Oxford SEO

What is SEO?

Let’s use Google as the search engine example here, since it is the most popular one so you’re going to want to rank high on their results pages if you want to run a successful website. And the keyword we’re going to use will be 'Dog Collars’.

Firstly, Google sends bots to crawl (follow links and 'read’ content) all pages on the web, including the ones which include our keyword, 'Dog Collars’, collecting the information and putting them into an index. After that, the algorithm analyzing the pages which it has collected, now in an index, and determines an order in which the pages should show up on Google Search results. Or in this example, for one anyone searching for 'Dog Collars’.

The ordered ranking list is not random, Google aims to put the best content at the top of their search results so that they can please their users, doing so will mean that they will reuse their platform the next time they are looking for something online.

Oxford in Context

What is SEO

Because of this, Google has very specific things that their algorithm looks for on pages and websites when demeaning who deserves the top spot for a particular keyword.

So, how does SEO work?

Search engine optimization (SEO) is the process of optimizing your online content so that a search engine likes to show it as a top result for searches of a certain keyword. Let me break that down even further: When it comes to SEO, there's you, the search engine, and the searcher.

6 Tips for Increasing Your Visibility in Google Search
1. Poor visibility in Google search means you're missing out on visitors and potential website revenue.
2. Identify which keywords drive traffic.
3. Set up tracking to monitor the competition.
4. Run competitors websites against your keyword universe.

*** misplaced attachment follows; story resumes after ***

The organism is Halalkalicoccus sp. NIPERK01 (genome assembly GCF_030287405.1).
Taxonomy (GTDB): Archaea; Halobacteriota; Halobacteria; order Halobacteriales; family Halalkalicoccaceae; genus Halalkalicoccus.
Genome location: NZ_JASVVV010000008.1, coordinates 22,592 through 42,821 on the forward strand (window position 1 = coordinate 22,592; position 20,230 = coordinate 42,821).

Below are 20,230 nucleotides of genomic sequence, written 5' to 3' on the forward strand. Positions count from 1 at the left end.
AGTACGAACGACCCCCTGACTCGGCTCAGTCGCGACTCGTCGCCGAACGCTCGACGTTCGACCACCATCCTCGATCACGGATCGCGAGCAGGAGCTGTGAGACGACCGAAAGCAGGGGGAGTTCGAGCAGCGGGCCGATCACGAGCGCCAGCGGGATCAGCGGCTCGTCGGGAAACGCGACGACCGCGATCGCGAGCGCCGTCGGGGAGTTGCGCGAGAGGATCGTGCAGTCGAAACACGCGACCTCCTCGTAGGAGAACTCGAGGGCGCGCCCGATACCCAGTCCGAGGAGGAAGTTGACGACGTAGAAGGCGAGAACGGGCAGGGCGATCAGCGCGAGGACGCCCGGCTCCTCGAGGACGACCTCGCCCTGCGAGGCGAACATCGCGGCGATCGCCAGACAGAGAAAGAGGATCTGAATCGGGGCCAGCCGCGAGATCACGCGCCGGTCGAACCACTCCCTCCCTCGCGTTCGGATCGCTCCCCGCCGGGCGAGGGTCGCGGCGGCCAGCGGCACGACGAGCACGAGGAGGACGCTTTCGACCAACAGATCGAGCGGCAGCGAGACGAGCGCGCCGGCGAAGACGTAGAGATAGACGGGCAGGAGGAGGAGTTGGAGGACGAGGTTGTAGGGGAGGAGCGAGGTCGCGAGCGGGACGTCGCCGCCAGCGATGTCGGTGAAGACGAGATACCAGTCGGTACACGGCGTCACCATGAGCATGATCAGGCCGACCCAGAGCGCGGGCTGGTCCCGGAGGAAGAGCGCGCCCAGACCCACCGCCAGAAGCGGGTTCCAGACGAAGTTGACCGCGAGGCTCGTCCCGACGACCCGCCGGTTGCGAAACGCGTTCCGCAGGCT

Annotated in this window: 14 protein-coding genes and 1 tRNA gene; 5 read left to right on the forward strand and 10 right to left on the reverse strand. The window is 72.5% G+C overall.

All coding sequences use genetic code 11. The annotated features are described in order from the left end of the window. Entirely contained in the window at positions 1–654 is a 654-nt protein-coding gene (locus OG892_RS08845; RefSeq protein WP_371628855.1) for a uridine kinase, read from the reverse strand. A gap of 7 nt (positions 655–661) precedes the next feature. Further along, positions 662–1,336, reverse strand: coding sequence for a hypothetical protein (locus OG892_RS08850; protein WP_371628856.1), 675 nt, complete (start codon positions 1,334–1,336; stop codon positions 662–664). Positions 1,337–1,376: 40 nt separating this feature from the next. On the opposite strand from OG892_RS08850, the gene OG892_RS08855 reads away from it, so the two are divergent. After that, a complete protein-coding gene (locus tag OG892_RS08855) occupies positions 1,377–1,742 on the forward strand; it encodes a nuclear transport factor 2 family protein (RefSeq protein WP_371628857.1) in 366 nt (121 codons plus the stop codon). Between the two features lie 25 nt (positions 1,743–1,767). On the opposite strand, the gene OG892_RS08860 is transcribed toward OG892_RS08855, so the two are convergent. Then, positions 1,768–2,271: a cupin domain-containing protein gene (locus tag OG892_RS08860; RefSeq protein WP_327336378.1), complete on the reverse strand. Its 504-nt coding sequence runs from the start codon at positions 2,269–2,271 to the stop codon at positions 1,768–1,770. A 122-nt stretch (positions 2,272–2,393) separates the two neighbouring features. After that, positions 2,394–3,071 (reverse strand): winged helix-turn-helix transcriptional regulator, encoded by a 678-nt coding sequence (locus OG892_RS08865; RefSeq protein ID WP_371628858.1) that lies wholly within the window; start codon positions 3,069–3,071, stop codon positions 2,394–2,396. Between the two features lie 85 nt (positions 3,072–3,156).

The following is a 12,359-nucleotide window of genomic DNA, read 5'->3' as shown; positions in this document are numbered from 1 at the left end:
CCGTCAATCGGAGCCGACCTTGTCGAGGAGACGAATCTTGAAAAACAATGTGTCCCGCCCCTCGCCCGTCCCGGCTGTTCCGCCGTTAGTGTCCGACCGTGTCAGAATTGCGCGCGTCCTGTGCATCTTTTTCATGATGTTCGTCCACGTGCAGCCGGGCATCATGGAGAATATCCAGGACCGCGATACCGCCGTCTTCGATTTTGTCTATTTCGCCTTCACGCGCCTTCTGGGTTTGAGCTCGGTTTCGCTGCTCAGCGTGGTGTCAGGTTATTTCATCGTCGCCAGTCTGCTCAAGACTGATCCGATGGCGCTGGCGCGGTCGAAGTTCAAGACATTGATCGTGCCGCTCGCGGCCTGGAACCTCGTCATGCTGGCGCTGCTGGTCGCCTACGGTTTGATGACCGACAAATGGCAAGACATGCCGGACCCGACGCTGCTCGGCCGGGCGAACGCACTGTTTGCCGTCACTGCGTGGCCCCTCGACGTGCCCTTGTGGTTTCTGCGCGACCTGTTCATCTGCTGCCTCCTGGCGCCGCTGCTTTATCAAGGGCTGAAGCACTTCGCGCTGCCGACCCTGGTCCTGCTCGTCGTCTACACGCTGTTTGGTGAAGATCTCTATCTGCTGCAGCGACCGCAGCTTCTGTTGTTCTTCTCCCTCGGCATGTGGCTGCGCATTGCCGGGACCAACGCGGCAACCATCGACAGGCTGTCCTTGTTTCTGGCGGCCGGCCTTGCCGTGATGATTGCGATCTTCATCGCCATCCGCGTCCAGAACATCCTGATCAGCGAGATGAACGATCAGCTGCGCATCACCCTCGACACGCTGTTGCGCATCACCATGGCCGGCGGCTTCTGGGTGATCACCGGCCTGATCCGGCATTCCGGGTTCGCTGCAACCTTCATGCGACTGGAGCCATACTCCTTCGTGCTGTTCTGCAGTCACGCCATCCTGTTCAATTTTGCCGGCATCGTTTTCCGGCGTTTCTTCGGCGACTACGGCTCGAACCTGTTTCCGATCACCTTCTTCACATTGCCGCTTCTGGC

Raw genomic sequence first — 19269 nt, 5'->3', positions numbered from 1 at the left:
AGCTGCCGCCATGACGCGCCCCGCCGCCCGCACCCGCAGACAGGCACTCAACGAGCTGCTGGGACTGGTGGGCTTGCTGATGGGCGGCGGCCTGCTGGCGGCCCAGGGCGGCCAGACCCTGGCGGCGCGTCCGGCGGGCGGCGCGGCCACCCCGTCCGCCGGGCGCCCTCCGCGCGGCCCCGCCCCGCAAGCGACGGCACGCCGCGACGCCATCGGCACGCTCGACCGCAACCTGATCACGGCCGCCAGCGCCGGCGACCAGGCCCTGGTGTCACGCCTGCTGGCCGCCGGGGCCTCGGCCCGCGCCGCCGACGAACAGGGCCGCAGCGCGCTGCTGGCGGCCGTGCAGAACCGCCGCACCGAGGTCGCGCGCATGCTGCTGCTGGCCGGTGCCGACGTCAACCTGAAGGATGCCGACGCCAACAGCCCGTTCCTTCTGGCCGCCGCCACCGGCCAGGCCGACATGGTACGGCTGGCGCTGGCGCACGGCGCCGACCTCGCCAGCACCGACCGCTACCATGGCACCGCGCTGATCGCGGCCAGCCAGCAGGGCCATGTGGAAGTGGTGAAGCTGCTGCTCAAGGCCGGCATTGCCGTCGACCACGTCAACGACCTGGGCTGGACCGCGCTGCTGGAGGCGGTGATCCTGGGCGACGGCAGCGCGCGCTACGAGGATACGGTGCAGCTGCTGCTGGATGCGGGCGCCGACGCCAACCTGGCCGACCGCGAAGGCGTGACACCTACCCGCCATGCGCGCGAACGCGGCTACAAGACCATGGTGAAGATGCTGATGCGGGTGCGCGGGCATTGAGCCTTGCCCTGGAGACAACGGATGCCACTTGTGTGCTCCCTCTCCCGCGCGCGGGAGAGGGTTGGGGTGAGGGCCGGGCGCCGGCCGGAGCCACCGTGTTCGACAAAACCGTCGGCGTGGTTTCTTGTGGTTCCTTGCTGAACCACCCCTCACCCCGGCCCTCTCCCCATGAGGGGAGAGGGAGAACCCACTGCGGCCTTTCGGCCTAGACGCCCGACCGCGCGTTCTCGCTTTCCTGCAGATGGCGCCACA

5. Use analytics.
6. Check for meta titles, descriptions, and URLs.
How long does it take to get organic traffic?

All things considered, it typically takes 4-6 months to see organic traffic from SEO. That time is measured from the very start of your campaign. Sometimes this frustrates business owners since they don't quite understand how such a simple strategy can take such a long time to produce results.
Oxford in Context

SEO roBot


How does Google rank sites?

Google algorithm takes into account many factors when it comes to ordering the results on a search page. It looks for both the things that bring you up as well as the things that bring you down. For instance, Google really, really likes new and informative content which is heavily based on facts and also offers a great experience to the viewer. It dislikes any unoriginal content as well as sites that are not fully accessible to the viewer, say a mobile experience that does not fully function on today’s smartphone devices.

Oxford in Context

Google Spiders & Crawlers

To be successful with SEO, you have to cater your content towards what the Google algorithm looks out for and make sure you’re avoiding things that SEO noobs do. As well as ensuring that your site is also enjoyed by actual humans too. Having the right balance in pleasing man and machine is key to seeing success through SEO.

Why should you care about SEO?

Now that you know what SEO is, how it works, and how Google goes about ranking the best results for 'Dog Collars’, let’s get into why you should care about SEO. Doing SEO correctly gives you the opportunity to rank on Google for the keywords you’re targeting and this will be one of the main ways you will be able to bring people to your website and hopefully money to your pockets.
Oxford in Context

SEO Enhances Your Online Presence

It is essentially free, or at least very cheap if you compare it to paid ADs since the majority of your site’s content can be created by yourself. Though if you’re looking to pump out plenty of content, essentially raising the number of keywords you are going to be ranking for thus bringing in more viewers, then it can be a good idea to bring paid writers onboard to produce the content for you. I just briefly mentioned that the other way you can bring people to your site is through paid ADs.